Airport full-body scanners mean better security...but at the expense of safety?

Looking Through You

Years ago (pre 9/11), singer-songwriter Laurie Anderson suggested that when flying, you should take a bomb along with you. Her reasoning: The chance that there’s a bomb on any single airplane is small. But the chance of there being TWO bombs on a plane is extremely small.

These days I’m sure Ms. Anderson is either taking the bus or taking other measures to ensure her safety on air flights. Since the Christmas Day incident of the “underwear bomber,” another season of beefed up security is upon us.

Question is…is it harmful to your health?

Image problem

Nearly 80 percent of Americans say they wouldn’t mind getting a full-body scan at the airport. That’s according to a recent Gallup Poll that also found that the high-tech screening method makes women feel somewhat more uncomfortable than men.

The image is the issue. The image details aren’t crisp, so it’s not exactly a completely nude image. But it’s close enough to cause concern.

Transportation Security Administration (TSA) officials have promised that images won’t be stored and the imaging equipment is not connected to the Internet. But a privacy advocacy group called Electronic Privacy Information Center reports that Homeland Security documents show that images CAN be saved and accessed through the Internet.

The TSA denies the report, claiming those capabilities are only for the testing phase. So it comes down to this: Whom do you trust?

Meanwhile, these are very expensive scanners, costing anywhere from $100,000 to $200,000 each. And yet, scanner use can’t guarantee 100% security. According to a report from a defense-research company, explosives made from liquids, powdered chemicals and plastics can’t always be detected. In addition, explosives can’t be detected when they’re ingested or inserted into body cavities.

So the scanners might improve air travel security to some degree. But research reveals alarming potential health risks.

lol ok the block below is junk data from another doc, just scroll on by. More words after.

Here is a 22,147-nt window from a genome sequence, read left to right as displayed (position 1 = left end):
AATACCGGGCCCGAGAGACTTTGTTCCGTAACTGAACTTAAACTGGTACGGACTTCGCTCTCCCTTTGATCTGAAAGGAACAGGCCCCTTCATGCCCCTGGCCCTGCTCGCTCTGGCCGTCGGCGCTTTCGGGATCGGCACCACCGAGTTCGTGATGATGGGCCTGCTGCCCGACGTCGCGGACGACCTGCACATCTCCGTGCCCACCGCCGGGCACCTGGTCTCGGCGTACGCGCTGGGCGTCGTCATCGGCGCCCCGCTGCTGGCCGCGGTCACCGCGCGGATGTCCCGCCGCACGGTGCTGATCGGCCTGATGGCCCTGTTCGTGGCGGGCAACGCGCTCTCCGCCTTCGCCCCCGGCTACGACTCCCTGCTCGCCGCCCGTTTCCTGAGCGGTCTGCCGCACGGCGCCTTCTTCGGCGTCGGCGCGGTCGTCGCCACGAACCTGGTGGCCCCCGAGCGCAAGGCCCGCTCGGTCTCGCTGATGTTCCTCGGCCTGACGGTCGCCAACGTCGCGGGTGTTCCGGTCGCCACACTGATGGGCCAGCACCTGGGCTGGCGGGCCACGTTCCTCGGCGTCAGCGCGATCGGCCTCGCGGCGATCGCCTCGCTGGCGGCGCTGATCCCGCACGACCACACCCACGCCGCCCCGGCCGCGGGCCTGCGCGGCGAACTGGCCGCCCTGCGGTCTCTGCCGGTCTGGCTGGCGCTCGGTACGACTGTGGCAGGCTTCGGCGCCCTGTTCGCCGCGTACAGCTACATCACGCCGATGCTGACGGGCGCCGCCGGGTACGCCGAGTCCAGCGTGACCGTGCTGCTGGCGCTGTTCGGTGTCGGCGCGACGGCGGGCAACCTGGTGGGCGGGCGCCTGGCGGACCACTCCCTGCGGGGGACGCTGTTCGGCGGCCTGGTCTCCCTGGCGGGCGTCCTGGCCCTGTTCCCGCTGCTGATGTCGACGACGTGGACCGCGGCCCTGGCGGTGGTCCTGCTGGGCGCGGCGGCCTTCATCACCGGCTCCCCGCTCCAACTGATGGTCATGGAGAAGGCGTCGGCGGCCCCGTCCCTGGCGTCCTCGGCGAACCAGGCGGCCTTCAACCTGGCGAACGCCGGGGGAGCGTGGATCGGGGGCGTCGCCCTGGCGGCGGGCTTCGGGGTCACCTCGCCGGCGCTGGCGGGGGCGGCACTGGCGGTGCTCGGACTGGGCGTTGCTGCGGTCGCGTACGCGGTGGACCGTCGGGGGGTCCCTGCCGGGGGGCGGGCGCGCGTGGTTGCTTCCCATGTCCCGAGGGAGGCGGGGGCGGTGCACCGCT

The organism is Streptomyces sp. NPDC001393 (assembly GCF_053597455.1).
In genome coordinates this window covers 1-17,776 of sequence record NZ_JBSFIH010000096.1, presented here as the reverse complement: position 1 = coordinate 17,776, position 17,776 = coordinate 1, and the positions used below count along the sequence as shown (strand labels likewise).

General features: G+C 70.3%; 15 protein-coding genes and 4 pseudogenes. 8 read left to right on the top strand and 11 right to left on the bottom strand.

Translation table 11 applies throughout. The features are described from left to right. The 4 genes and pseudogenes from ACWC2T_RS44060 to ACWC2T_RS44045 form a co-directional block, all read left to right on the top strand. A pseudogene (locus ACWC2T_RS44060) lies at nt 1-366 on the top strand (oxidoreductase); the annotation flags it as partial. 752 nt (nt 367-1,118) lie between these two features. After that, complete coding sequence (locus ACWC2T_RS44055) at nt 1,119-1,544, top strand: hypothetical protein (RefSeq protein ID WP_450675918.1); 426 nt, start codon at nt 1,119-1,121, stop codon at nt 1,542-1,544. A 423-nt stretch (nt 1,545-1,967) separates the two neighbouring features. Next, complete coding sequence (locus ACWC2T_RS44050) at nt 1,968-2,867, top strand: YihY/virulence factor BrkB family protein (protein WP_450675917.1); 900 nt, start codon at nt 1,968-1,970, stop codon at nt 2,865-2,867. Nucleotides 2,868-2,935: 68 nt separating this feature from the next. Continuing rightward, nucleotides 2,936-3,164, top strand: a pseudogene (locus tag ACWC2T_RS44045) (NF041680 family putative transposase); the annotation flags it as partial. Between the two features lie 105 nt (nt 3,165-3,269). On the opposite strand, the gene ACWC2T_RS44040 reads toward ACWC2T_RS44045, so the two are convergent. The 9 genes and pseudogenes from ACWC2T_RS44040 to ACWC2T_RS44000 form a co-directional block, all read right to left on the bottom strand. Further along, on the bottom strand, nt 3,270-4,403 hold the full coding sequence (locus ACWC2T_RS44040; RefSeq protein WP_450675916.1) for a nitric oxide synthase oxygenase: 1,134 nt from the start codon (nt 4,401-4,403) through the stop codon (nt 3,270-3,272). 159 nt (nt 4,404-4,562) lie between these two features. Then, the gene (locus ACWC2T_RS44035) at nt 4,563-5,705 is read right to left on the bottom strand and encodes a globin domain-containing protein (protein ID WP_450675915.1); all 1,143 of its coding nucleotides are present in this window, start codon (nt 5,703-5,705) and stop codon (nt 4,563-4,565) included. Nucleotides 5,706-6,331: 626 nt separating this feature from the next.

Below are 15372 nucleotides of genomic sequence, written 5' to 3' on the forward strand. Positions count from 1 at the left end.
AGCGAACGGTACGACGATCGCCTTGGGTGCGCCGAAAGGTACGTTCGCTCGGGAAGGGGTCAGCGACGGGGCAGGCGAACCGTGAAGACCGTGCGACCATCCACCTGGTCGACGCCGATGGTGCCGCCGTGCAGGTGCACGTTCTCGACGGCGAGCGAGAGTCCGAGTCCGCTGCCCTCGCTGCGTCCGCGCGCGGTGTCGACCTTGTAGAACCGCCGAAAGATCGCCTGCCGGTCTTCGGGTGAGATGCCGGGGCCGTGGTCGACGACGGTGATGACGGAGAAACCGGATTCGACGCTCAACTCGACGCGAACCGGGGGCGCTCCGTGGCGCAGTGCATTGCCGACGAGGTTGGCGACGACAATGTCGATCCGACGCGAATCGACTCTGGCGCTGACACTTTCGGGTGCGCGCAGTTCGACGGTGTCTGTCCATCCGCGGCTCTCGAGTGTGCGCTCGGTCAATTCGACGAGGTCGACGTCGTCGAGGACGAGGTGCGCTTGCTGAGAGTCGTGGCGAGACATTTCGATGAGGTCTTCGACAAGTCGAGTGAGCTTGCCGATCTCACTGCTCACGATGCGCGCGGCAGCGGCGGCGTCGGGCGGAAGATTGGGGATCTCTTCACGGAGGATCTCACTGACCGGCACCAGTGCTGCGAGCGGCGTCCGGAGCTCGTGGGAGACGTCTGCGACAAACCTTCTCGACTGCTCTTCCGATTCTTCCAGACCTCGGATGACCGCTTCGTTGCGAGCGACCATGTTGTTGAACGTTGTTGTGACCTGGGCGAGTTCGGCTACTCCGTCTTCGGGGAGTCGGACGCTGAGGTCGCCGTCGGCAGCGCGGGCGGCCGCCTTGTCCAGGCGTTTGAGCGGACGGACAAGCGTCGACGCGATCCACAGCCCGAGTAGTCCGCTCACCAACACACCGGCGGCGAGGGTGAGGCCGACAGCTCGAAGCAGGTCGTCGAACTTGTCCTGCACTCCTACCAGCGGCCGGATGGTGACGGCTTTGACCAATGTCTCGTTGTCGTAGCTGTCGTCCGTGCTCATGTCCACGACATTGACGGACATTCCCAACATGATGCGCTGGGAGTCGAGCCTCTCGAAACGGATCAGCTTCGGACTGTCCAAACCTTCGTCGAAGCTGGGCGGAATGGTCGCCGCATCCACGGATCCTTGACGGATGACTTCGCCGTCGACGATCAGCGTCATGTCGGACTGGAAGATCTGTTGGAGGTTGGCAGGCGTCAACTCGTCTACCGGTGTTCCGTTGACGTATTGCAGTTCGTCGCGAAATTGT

The scanners use terahertz wave radiation (THz). The waves don’t have enough energy to break chemical bonds and that’s a plus. But according to a study from Los Alamos National Laboratory, THz waves create resonant effects that may interfere with DNA replication.

A 2008 study from Israel came to similar conclusions. In the journal Radiation Research, the researchers note that low power density of THz radiation prompts instability in DNA. They write: “These findings, if verified, may suggest that such exposure may result in an increased risk of cancer.”

So once again, a new technology is being embraced without adequate safety testing. Does the full-body scan harm children? Is it safe for pregnant women? What about frequent flyers? What about cancer patients?

Those questions won’t be answered anytime soon. Nevertheless, by the end of this year, nearly 200 full-body scanners will be installed and in use in airports all over the U.S.

Apparently some airports will offer a choice between a full-body scan and a physical pat down. I’m sure a pat down can be degrading, but at least you can be certain it won’t mess with your DNA or enable the growth of any existing cancer cells in your body.

To Your Good Health,

Jenny Thompson


“Documents Refute TSA Privacy Claims on Body Scanners, Group Says” Jaikumar Vijayan, Computerworld, 1/11/10,
“DNA Breathing Dynamics in the Presence of a Terahertz Field” arXiv, Cornell University, 10/28/09,
“Terahertz Radiation Increases Genomic Instability in Human Lymphocytes” Radiation Research, Vol. 170, No. 2, August 2008,

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